I am getting my PhD in Health Psychology but I don’t always tell people that when they ask. Continue reading
A man who can not control his blood sugar levels (he’s diabetic) comes into a medical clinic with gangrene so aggressive that people in the clinic hallway can smell his rotting flesh. This is the story Dr. Pauline W. Chen writes about in her NY Times Health article, “When Doctor’s Advice is Ignored at Home”.
How does early life stress affect health across the lifespan? This question has intrigued our research team for many years. People who experience early life stress, in the form of poverty, exposure to violence, noise, and other stressors, or who experience a harsh early family environment in the form of conflict-ridden, cold non-nurturant parenting, or neglect, have an elevated risk for illnesses, not only in childhood but throughout the lifespan; their adverse early experiences lead them to develop chronic diseases in adulthood earlier than is true for people who do not experience early hardships. These findings are somewhat mysterious, as it is not immediately clear why stress in one’s early life, during the first decade, would affect risk for illness in one’s 40s or 50s. Using a combination of laboratory experiments, large scale health studies, functional magnetic resonance imaging, and genetics studies, we’ve uncovered several of the reasons why. Continue reading
Physician Health Programs (PHP) are reporting an astonishing success rate when it comes to providing addiction treatment for addicted doctors:
Only about 20% of doctors ever test positive after being admitted to the program within a 5 year period.
More than 70% maintain their license and continue working within the same 5 year period.
These are the kind of addiction treatment results we want!
I’ve been saying for a long time that I believe in the theory promoted by Dr. McLellan, who is now the deputy-director of the Office of National Drug Control Policy (ONDCP). Doctor McLellan promotes a long-term view of addiction treatment, more like a chronic disease than anything that can be cured in a few months.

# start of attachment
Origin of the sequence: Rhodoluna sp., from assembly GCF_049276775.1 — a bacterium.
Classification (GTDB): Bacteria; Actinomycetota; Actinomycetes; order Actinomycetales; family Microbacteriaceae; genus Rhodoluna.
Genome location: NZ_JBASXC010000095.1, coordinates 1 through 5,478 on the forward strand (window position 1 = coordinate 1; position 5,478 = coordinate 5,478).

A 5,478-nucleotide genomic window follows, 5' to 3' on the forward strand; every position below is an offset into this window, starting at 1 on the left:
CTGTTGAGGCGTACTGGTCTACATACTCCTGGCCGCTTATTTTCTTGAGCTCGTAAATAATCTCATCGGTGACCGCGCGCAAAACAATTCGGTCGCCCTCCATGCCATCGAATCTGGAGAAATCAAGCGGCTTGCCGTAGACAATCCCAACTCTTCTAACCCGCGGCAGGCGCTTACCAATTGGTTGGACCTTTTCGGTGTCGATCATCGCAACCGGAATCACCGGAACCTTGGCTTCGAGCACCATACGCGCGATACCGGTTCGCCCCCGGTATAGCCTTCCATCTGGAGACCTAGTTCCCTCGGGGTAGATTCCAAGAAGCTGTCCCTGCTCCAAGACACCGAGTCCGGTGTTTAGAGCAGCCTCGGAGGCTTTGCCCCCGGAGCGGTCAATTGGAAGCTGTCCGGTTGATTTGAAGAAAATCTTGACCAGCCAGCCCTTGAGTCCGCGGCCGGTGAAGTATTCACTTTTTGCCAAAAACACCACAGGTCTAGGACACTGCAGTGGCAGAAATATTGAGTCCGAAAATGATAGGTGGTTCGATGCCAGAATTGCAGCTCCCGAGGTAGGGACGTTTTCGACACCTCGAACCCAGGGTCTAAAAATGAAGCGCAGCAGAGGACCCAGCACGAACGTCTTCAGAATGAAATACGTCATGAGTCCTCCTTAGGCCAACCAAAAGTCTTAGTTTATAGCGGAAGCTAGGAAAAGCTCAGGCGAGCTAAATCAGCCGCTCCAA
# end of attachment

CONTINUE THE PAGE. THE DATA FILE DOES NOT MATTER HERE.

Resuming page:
I’ve also known for a while that the American Medical Association is supposed to be having great success at addiction treatment for addicted doctors. I’ve been meaning to contact someone at the AMA to find out how they did it. Now I don’t need to thanks to this recent bit of addiction research.
Addiction research on treatment for addicted doctors
A recent research article surveyed the vast majority of PHP’s and found that, not surprisingly, the things that we know work in addiction treatment do indeed produce results. The solution may not be easy, but it’s pretty simple:
- Early detection and assessment brings the addicted doctor, their family members, colleagues, and employers together. Getting the problem out in the open early makes it easier to deal with than having to be secretive about it. The doctors get an option, leave the profession or sign up for a 5 year treatment program to deal with their addiction.
- Formal addiction treatment using the most appropriate and effective treatment centers– In contrast to our criminal justice addiction pipeline, the majority of physicians (69%) receive 90 day residential treatment, while the rest receive intensive outpatient treatment. The PHPs also receive frequent status reports on each physician in treatment to assure adherence.
- Long-term support and monitoring– After treatment, the physicians continue with aftercare that includes 12-step support, regular counseling meetings, and monitoring that includes random drug testing.
That’s it! So simple yet so effective.
As addiction research continues to improve, I’m sure we’ll be able to bring these numbers up even higher than the 70% success rate currently reported. Still, you have to admit, 70% is amazing!!!
So if you want to know how to stop drinking and drugging, do like the doctors do and commit to long-term addiction treatment.
There are obvious differences between most addicts and the doctors in these programs (most people don’t have such a clear distinction between losing their livelihood and getting help), but the solution is most likely very similar.
More proof we need more money for addiction treatment:
We need to press our representatives to increase funding for addiction treatment and addiction research so that we can find the most efficient, yet effective, way to offer this kind of addiction treatment to the general population. By reducing the problems, we’d be able to cut into the $500 Billion a year drag addiction is putting on our economy. The effort will pay back for itself in no time.
DuPont, R.L., Carr, G., Gendel, M., McLellan, A.T., Skipper, G.E. (2009). How are addicted physicians treated? A national survey of physician health programs. Journal of Substance Abuse Treatment, 37, 1-7.